I Hate Jade Empire

Written by Joe Martin

July 23, 2010 | 10:54

Tags: #dragon-age #games-i-hate #games-i-own #jade-empire #mass-effect #rpg

Companies: #bioware

You might think the poor combat, terrible graphics and lack of stats were what made Jade Empire such a bad RPG, but you’d be wrong.

No, what really kills it is how terribly boring it is. It’s dreadful, really; duller than an inflatable knife - and it’s not just simply tedious either. Jade Empire’s banality can be divided into two separate levels of boredom.

Firstly, there’s the plot itself, which is so predictable it’d be enough to make anyone think they’d become clairvoyant. You play an orphan who has been raised by the teacher of an awesome Kung Fu school that sits unmolested in the rural outskirts of the standard Wuxia setting. Apparently you’ve never questioned about your parentage until the day that Master Li ominously lets you know you have an important destiny.

Oh, sorry, not ominously, obviously.
[break]
I Hate Jade Empire
Fear my generic badness

Turns out Master Li isn’t really a simple teacher, as evidenced by his ability to destroy warships with a single blow and defeat ghosts in battle. He’s actually the brother of the evil Emperor, gone into hiding after realising he was on a dark path after being ordered to wipe out the order of Spirit Monks. It turns out that you’re the last Spirit Monk, which means that Father-figure Master Li effectively engineered the genocide of your people. Rather than being bitter about this, you resolve to follow his every whim and find him when he is conveniently kidnapped. Not before you get a new ghostly guide though, mind.

The plot itself isn’t totally dreadful; clichéd and reliant almost totally on the most boring of stereotypes and over-used tropes, certainly, but not dreadful in and of itself.

Unfortunately, Jade Empire’s story is wounded by the simplicity of the game design and the overwhelming limpness of the writing. It’s not just Bioware’s worst game, but also clearly the laziest. The various twists and turns of the story are handled terribly, with absolutely no subtlety or uniqueness. The characters are all just cardboard cutouts at best and the direction is so bad that not even the vocal efforts of Nathan Fillion can lift the experience out of the mud.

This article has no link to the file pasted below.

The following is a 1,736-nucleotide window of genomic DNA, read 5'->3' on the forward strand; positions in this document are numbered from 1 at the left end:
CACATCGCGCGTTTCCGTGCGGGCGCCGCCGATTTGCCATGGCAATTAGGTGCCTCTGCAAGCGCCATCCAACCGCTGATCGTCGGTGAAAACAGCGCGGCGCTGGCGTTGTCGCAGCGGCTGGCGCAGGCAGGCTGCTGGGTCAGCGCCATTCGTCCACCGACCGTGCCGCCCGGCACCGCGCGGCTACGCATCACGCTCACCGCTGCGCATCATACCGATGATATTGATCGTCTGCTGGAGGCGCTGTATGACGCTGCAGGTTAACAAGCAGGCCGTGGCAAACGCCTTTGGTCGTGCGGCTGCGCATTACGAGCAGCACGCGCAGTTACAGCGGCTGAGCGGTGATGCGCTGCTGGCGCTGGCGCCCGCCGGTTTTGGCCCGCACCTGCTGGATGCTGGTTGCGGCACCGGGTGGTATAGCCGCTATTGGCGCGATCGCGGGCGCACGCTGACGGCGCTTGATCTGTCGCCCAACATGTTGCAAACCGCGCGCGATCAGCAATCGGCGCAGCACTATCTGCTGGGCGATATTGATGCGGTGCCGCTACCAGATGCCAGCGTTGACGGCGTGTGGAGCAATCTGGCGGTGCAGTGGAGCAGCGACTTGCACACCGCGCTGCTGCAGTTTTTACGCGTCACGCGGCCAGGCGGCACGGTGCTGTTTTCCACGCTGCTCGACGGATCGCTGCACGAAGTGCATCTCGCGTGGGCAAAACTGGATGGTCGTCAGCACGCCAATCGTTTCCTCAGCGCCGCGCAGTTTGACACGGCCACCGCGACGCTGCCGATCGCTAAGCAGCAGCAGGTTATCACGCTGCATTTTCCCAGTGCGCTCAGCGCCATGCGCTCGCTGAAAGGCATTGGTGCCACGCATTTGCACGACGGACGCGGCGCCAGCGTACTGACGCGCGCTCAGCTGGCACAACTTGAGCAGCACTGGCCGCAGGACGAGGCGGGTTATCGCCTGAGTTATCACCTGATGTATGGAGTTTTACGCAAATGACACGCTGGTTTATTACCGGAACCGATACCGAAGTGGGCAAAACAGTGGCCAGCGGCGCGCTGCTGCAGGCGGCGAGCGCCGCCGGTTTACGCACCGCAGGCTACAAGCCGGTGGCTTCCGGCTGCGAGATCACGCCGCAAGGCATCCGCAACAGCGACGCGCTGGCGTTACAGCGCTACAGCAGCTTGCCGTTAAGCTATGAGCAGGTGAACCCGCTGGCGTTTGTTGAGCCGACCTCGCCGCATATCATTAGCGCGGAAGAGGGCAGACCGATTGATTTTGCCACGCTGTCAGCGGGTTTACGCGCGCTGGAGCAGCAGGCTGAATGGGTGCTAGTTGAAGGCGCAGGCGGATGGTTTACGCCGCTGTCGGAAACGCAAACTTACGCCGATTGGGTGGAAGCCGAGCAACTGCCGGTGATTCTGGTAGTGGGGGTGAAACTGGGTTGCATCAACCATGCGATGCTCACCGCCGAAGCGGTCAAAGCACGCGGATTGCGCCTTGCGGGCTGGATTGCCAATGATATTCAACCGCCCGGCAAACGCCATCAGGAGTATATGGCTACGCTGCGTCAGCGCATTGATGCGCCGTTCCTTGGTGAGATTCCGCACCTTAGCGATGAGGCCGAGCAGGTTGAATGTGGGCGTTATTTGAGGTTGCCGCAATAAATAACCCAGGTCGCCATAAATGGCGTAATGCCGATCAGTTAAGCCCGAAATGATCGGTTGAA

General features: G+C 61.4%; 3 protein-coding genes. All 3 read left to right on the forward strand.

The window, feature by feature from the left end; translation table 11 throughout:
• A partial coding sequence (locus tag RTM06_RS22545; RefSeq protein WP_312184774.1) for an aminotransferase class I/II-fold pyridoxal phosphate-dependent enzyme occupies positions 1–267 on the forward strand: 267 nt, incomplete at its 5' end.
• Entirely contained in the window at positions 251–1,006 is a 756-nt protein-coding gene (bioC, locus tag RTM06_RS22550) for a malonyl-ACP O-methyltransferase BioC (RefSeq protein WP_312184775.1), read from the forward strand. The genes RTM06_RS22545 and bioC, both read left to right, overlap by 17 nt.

Sometimes it sickens me how lazily and easily some of the writing must have been for Jade Empire. I can imagine the meetings now.

I Hate Jade Empire
I do Kung Fu

Writer 1: We need to think up the name of the baddie. What can we call him?
Writer 1: How about Death’s Hand?
Writer 1: It’s good, but it needs more. What would he wear, for example?
Writer 1: How about ‘armour black as night and a mask the colour of blood?’ He could have swords and be angry.
Writer 1: Oh, man. You are on fire today!
Writer 1: You want Mexican for lunch? I feel like a burrito.

You might notice all the characters above are called ‘Writer 1’. That’s because if I allow myself even a moment to consider that conceptualising Jade Empire required more than that then I might just die from despair. I honestly believe that watching Crouching Tiger, Hidden Dragon represents the extent of Bioware’s research into the Wuxia genre and the attached mythologies.

I have a theory about Bioware’s last few games (at that point) too. If you look at their back-catalogue you can note an interesting trend. Specifically, the games that immediately predate Jade Empire are ones from entirely different genres: Knights of the Old Republic and Neverwinter Nights. It’s not unforeseeable that Bioware deliberately attacked a broad range of different settings and genres as part of a risk-offsetting strategy or somesuch – if Fantasy isn’t working, maybe Sci-Fi would.

With that in mind, look at all of the games Bioware has made since Jade Empire; Dragon Age covers Fantasy, Mass Effect and Star Wars the Sci-Fi.

Obviously I’m not the only one who didn’t think Jade Empire didn’t work very well.
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